Albert Jay Nock

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Wraparound — From the October 1975 issue

Wraparound

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Article — From the January 1933 issue

Are all men human?

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Article — From the September 1932 issue

The disadvantages of being educated

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Article — From the January 1932 issue

Our American upper class

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Article — From the February 1930 issue

On the practice of smoking in church

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Article — From the December 1929 issue

Officialism and lawlessness

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Article — From the May 1929 issue

Mr. Smith and Mr. Smythe

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The real causes of British-American friction

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Peace by incantation

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A study in international folly

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The king’s jester

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Modern style

Article — From the September 1927 issue

On making low people interesting

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Article — From the May 1927 issue

The American tourist in Europe

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Article — From the February 1927 issue

Fists across the sea

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An unsentimental prophecy

Article — From the August 1926 issue

Postmarked Dresden

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Further notes of an emigr??©

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Notes of an emigré

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Article — From the May 1926 issue

The decline of conversation

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“For those riding the economy’s outermost edge, adaptation may now mean giving up what full-time RV dwellers call ‘stick houses’ to hit the road and seek work.”
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“People want education. Open a school and they will rush.”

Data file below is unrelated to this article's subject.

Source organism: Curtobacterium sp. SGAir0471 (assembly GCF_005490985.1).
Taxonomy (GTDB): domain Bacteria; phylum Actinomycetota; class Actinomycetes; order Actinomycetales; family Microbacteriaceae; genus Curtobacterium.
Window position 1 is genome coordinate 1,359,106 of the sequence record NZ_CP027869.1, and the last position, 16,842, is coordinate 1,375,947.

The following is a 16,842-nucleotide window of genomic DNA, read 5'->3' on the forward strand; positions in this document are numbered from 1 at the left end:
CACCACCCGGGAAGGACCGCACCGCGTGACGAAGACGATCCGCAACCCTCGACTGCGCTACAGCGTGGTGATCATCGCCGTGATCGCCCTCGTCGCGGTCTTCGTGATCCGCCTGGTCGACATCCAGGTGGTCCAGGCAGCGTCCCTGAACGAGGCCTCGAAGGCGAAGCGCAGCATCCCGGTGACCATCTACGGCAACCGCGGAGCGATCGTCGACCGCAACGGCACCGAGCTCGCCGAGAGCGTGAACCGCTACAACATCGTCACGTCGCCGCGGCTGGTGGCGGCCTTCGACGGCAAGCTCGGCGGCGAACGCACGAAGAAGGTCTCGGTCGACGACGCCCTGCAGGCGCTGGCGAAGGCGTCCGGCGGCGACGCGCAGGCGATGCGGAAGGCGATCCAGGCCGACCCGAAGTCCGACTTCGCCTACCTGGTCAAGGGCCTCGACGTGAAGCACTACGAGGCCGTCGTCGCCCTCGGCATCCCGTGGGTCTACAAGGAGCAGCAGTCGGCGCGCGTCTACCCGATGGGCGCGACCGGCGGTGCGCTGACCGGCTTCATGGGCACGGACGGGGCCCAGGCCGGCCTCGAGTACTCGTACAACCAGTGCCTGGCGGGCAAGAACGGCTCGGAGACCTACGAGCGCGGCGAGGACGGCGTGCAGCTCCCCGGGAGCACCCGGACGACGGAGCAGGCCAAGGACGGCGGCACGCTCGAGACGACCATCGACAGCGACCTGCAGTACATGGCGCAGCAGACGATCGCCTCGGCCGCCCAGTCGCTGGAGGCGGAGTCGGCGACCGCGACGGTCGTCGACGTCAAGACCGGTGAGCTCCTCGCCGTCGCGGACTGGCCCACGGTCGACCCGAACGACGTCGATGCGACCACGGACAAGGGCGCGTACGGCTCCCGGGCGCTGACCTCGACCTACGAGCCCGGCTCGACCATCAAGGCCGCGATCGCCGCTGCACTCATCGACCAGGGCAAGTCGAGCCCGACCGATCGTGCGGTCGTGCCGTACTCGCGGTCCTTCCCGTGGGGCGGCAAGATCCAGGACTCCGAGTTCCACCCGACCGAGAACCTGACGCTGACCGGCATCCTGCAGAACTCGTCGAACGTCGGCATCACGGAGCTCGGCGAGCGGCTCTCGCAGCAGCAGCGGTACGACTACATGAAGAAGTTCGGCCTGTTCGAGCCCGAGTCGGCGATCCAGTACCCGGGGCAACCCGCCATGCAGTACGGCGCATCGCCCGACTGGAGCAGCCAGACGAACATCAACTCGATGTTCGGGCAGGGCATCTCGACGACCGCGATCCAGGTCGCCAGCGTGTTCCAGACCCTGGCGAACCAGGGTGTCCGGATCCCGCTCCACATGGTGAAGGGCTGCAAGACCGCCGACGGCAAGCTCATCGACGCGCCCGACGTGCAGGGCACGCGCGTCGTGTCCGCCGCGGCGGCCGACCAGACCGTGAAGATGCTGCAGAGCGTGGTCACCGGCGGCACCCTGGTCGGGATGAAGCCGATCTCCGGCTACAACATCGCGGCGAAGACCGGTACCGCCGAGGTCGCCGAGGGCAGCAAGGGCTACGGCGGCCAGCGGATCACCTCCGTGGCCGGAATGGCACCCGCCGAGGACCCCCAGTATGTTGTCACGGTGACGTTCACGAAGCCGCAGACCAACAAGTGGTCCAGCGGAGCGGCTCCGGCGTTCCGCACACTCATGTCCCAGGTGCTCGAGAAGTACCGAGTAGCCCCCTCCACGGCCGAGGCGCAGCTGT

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On Stanford University’s origins and vision
“The pervasive fantasy that Silicon Valley doesn’t need the government obscures the role of that government in funding much of the research that built it.”
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“Bethel was Oz-like for me. I mean that with all the awe, utter hopefulness, and mythic fear with which Dorothy and her friends had approached that magical city.”
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“A year and a half into his papacy, Pope Francis is looking an awful lot like his predecessors.”
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Tons of sulfuric acid used each year in the manufacture of Jell-O:

2,035

Researchers at Johns Hopkins University said that most alcohol-related airplane accidents happen at night and in bad weather.

The World Health Organization documented 46 new deaths from Ebola in Guinea, Liberia, and Sierra Leone, bringing to 539 the total number of fatalities from an outbreak that began in February.

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In Praise of Idleness

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I hope that after reading the following pages the leaders of the Y. M. C. A. will start a campaign to induce good young men to do nothing. If so, I shall not have lived in vain.

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